This is story of the Trojan survivors, namely Aeneas and his father and son who escape Troy and set about their destined path by the gods to found Rome and its illustrious heritage. They escape Troy and are led to seek out a new homeland, Italy, It was written by Virgil, at the bidding of Augustus, in the Golden Age of the Roman Empire, to establish the auspicious founding of the Roman Empire.
West, Martin L. Greek Epic Fragment. London, England; Cambridge, Massachusetts: Harvard University Press, 2003. Print. (Iliupersis) http://www.theoi.com/Text/Apollodorus1.html
Junker, Klaus. Interpreting the Images of Greek Myths. Cambridge, New York: Cambridge University Press, 2012. Print
From the Homeric age until late antiquity, Ancient Greece and Rome cultures were saturated by Greek myth image. Their art was replete with the heroes and the gods whether it be on statue, or vase painting, temple decorations, drinking vessels, or wall paintings or floor mosaics. In this book Klaus Junker, a professor of Classical Archaeology at Mainz University creates a means by which we can comprehend these pictorial images of the myths. It would be extremely useful to undergraduate and graduate students studying classical mythology and ancient art. He includes well executed case studies on Achilles and Patroclus in the Trojan War, as well as an array of many other Trojan War art scenes in various media.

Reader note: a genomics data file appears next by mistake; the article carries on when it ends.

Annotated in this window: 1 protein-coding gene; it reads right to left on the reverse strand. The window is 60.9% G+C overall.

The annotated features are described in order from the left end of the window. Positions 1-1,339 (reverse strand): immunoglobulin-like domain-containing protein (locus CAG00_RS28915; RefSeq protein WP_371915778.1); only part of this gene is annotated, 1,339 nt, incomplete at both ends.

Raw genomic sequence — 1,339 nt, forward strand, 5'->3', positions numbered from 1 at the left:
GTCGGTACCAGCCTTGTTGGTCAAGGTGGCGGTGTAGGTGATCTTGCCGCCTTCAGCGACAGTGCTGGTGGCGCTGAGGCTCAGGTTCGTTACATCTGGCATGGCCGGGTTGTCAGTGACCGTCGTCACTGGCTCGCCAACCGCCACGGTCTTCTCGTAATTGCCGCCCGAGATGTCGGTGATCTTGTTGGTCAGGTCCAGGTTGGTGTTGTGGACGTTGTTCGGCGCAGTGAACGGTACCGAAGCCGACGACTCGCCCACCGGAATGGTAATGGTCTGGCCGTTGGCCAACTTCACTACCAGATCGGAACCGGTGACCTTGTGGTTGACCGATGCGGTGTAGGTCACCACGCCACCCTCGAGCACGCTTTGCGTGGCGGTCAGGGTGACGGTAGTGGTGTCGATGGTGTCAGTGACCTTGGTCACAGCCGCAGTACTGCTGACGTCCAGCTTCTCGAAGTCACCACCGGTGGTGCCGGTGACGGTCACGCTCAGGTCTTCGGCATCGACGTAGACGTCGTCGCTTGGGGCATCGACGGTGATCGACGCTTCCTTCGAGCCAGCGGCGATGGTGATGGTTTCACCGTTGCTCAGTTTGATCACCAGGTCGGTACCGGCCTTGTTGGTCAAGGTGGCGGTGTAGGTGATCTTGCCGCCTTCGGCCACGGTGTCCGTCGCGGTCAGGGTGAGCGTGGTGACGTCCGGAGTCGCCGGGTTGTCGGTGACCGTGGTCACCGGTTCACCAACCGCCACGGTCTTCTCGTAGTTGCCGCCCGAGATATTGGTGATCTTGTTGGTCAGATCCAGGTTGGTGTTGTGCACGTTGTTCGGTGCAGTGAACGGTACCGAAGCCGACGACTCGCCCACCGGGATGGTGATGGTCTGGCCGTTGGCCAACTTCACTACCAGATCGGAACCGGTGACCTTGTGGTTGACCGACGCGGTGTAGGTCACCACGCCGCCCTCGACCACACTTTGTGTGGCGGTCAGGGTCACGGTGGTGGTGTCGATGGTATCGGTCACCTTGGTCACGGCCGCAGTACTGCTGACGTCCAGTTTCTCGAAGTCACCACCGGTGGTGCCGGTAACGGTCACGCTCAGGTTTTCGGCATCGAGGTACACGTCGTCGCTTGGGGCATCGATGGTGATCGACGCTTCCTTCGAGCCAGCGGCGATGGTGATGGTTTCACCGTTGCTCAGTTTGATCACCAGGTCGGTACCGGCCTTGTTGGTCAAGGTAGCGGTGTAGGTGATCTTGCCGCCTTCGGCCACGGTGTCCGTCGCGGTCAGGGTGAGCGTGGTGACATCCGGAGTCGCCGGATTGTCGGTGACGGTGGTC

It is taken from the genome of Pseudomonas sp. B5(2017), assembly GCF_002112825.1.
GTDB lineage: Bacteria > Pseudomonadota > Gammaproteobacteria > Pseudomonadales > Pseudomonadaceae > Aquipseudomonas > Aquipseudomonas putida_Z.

Carpenter, T. H. Art and Myth in Ancient Greece. London: Thames & Hudson Ltd. London, 1991. Print.
Excellent art resource for the novice as it is an introductory text of art appreciation of myths in antiquity. It essentially walks you through how to approach art related to myth. An entire chapter is devoted to the Trojan War and it covers the full gamut of the war. It is replete with artistic depictions, whether it be vase paintings, or wall painting, as well as Roman frescoes, floor mosaics and wall paintings, a subject that consumed their collectors, especially that of the Odyssey, It includes depictions from the Epic cycles poems: and provides gives detailed explanations. It appears to be extremely helpful for artistic novices and for those wishing to establish a foundational knowledge of mythical art for many cultures.
Woodford, Susan. Images of Myths in Classical Antiquity. Cambridge, United Kingdom: Cambridge University Press, 2003. Print.